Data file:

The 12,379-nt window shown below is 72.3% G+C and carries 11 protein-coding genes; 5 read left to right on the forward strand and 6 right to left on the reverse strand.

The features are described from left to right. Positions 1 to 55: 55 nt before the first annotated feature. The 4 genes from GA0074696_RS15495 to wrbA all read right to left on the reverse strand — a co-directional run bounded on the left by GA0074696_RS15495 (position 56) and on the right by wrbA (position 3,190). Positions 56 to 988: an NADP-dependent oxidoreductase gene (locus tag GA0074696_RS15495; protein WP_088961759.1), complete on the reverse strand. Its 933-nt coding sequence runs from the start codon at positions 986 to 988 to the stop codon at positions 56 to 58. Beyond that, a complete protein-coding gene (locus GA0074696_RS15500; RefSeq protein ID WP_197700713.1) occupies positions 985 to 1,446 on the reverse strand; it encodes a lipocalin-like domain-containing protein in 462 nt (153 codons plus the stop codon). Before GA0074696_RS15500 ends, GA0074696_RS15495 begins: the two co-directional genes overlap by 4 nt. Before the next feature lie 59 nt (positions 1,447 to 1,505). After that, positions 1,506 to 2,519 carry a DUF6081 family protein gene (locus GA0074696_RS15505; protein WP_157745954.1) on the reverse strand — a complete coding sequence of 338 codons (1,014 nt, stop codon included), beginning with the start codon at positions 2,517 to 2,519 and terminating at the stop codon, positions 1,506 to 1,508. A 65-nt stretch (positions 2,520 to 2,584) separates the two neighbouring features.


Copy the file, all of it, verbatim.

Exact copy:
The 12,379-nt window shown below is 72.3% G+C and carries 11 protein-coding genes; 5 read left to right on the forward strand and 6 right to left on the reverse strand.

The features are described from left to right. Positions 1 to 55: 55 nt before the first annotated feature. The 4 genes from GA0074696_RS15495 to wrbA all read right to left on the reverse strand — a co-directional run bounded on the left by GA0074696_RS15495 (position 56) and on the right by wrbA (position 3,190). Positions 56 to 988: an NADP-dependent oxidoreductase gene (locus tag GA0074696_RS15495; protein WP_088961759.1), complete on the reverse strand. Its 933-nt coding sequence runs from the start codon at positions 986 to 988 to the stop codon at positions 56 to 58. Beyond that, a complete protein-coding gene (locus GA0074696_RS15500; RefSeq protein ID WP_197700713.1) occupies positions 985 to 1,446 on the reverse strand; it encodes a lipocalin-like domain-containing protein in 462 nt (153 codons plus the stop codon). Before GA0074696_RS15500 ends, GA0074696_RS15495 begins: the two co-directional genes overlap by 4 nt. Before the next feature lie 59 nt (positions 1,447 to 1,505). After that, positions 1,506 to 2,519 carry a DUF6081 family protein gene (locus GA0074696_RS15505; protein WP_157745954.1) on the reverse strand — a complete coding sequence of 338 codons (1,014 nt, stop codon included), beginning with the start codon at positions 2,517 to 2,519 and terminating at the stop codon, positions 1,506 to 1,508. A 65-nt stretch (positions 2,520 to 2,584) separates the two neighbouring features.